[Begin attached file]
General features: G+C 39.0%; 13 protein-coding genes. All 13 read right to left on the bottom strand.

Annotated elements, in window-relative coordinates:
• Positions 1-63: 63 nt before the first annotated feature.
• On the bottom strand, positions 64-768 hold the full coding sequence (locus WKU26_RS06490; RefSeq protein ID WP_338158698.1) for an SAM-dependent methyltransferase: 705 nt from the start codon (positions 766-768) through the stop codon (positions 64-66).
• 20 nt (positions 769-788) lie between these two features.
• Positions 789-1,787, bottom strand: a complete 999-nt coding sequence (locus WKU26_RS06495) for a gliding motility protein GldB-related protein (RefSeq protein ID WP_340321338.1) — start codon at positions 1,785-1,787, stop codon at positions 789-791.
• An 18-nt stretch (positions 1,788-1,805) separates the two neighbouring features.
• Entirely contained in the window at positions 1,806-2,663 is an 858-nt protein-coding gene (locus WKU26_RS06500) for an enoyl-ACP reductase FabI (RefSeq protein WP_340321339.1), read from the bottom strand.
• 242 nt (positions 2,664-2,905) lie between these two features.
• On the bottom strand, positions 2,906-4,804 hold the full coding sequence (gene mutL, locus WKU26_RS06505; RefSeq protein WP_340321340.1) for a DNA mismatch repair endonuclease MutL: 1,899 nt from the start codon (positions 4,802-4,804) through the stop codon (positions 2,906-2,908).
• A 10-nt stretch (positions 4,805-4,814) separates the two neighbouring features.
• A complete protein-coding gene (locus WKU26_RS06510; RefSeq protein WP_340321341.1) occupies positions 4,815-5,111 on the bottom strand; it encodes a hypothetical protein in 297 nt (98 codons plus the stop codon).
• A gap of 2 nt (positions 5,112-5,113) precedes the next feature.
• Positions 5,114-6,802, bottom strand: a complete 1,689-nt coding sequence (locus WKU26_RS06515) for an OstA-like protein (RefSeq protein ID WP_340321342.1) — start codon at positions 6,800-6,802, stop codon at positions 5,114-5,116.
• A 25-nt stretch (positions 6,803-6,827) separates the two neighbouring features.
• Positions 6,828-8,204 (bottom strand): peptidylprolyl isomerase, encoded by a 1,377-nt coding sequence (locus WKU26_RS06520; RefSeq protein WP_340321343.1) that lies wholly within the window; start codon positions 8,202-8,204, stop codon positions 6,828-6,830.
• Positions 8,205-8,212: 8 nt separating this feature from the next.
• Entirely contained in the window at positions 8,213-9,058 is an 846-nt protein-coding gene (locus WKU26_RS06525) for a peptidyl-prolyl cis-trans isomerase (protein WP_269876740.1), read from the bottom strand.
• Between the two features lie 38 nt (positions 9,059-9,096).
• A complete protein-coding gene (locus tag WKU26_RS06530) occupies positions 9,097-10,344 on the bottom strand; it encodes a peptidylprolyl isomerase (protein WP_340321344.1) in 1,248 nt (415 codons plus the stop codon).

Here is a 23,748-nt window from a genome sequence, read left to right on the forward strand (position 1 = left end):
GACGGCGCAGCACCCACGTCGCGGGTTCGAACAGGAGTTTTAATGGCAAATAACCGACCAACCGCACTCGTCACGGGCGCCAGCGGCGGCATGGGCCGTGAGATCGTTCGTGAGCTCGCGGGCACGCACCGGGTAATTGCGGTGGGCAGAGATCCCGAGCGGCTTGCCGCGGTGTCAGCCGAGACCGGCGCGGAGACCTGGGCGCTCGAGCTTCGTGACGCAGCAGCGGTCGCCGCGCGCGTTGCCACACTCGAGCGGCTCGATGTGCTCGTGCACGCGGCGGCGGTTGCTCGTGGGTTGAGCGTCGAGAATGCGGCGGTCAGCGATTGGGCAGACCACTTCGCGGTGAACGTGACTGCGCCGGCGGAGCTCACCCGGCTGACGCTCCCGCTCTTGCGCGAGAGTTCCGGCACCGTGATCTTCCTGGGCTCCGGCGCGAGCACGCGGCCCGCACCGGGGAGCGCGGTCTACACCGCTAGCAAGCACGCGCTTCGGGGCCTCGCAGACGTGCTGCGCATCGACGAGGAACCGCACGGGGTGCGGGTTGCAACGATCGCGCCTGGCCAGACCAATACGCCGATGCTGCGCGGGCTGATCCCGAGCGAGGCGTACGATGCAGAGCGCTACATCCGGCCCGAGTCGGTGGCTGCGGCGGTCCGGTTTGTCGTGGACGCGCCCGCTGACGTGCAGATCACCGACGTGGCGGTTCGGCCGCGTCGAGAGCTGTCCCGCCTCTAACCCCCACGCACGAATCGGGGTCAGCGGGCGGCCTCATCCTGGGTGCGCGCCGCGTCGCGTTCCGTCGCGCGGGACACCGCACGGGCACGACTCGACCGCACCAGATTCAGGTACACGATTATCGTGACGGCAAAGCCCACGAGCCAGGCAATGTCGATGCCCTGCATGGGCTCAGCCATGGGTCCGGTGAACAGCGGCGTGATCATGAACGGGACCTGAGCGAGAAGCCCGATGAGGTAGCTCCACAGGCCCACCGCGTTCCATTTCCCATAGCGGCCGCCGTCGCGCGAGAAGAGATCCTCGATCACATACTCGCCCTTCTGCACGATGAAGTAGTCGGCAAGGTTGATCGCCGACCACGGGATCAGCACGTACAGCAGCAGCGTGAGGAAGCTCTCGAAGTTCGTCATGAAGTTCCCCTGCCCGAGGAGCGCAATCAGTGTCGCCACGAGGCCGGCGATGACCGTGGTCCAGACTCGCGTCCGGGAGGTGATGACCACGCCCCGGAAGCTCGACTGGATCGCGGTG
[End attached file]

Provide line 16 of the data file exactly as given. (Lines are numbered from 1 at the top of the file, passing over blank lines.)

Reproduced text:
• Positions 6,828-8,204 (bottom strand): peptidylprolyl isomerase, encoded by a 1,377-nt coding sequence (locus WKU26_RS06520; RefSeq protein WP_340321343.1) that lies wholly within the window; start codon positions 8,202-8,204, stop codon positions 6,828-6,830.